BERKELEY, Calif. (Reuters) - The U.S. Federal Reserve and other global central banks may need to consider new tools in a world of permanently lower interest rates, including keeping big balance sheets or using negative interest rates to combat shocks, a top Fed official said on Saturday.
With the so-called natural interest rate in the United States now near zero, and equilibrium rates in other countries around the world also lower than in the past, central banks have "significantly less room to maneuver" in the face of recessions, San Francisco Fed President John Williams said at a conference at University of California Berkeley's Clausen Center.
The natural interest rate is the rate at which an economy can maintain its balance, with full employment and stable inflation. Central banks traditionally aim to cut interest rates below that level to stimulate their economies, but have less room to do so when the natural rate is low.
The Fed's balance sheet swelled to more than $4 trillion after the 2007-2009 financial crisis and recession as the U.S. central bank bought up bonds in order to push down borrowing costs and stimulate investment and hiring.
Most observers, and Fed officials themselves, believe the central bank will eventually trim the balance sheet back to pre-crisis levels at around $800 billion.
But in the context of low natural interest rates worldwide, Williams said, large balance sheets could effectively give central banks a bigger interest-rate buffer with which to combat crises.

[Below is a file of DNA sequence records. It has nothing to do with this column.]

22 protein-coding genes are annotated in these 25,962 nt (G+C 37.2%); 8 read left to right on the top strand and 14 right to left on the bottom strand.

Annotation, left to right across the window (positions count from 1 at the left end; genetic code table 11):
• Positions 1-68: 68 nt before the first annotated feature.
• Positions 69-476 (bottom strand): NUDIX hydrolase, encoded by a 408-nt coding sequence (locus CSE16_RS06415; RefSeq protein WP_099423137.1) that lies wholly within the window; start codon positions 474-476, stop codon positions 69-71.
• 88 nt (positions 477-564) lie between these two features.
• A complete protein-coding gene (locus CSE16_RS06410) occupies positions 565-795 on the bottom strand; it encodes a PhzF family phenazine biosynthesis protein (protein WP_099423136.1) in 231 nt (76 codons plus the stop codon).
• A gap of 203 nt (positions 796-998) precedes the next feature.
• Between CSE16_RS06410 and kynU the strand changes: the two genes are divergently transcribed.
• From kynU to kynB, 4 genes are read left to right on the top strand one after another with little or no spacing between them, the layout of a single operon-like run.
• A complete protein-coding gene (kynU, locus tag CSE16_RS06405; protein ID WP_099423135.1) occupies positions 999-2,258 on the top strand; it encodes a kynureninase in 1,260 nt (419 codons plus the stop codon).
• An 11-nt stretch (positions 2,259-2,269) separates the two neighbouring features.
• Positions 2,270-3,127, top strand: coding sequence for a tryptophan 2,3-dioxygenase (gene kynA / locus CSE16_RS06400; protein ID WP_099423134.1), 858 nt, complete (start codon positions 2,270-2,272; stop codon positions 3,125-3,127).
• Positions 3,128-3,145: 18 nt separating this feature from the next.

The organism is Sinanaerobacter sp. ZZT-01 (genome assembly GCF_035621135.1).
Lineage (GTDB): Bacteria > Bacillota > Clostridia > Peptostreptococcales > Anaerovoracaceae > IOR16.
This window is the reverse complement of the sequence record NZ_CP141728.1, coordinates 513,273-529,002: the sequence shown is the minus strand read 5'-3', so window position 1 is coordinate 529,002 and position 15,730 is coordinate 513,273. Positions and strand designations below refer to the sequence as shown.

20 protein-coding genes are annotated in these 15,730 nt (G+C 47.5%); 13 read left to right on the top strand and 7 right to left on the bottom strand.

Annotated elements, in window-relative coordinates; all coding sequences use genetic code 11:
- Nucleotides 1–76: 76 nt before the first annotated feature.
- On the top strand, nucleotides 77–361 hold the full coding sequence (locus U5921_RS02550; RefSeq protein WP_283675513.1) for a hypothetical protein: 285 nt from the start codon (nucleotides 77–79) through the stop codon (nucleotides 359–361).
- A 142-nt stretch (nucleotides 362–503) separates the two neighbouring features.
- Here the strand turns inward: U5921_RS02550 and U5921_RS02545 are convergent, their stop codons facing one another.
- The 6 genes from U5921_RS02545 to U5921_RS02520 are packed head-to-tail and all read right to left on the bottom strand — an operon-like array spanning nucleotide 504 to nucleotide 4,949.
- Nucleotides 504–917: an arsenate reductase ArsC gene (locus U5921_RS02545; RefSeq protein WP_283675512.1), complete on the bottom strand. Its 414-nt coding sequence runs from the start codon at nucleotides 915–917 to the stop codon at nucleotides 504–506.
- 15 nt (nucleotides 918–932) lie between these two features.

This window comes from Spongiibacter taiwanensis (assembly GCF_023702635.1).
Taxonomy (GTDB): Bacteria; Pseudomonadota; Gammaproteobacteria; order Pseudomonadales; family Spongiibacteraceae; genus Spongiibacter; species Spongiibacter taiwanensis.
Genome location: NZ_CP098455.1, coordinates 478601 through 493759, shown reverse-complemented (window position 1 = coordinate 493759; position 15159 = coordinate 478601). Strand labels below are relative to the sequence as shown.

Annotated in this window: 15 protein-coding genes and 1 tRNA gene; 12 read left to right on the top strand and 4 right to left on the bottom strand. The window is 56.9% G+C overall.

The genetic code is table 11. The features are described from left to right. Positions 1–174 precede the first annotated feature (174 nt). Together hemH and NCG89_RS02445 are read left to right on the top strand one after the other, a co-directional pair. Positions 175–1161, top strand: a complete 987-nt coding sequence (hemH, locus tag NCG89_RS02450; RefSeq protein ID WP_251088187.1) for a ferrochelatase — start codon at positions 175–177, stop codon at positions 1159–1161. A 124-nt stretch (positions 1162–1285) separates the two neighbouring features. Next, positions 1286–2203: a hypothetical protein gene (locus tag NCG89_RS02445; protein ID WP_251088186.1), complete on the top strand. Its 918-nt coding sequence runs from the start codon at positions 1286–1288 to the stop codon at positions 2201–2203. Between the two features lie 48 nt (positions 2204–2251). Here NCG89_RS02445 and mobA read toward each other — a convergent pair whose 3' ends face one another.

"You could think about keeping a permanently higher balance sheet, lowering the term premium and therefore actually raising the natural rate of interest in the economy," Williams said. The idea, he said, is "something that we haven't studied that much, but I think needs a lot more thought."
Central banks may also want to consider using negative interest rates in some situations, he said, an option that several central banks in Europe have already tried.
One other possible central banking tool would be to loosen policy by targeting higher inflation rates, Williams said, although the effectiveness of such a move is unclear given stubbornly low inflation rates worldwide and the inability of many central banks, including the Fed, to reach even their current inflation targets.
Because lower worldwide natural rates mean central banks are potentially less effective than before, fiscal policymakers should also consider new approaches, Williams said, including perhaps putting in place automatic tax cuts that could go into effect if the jobless rate surges.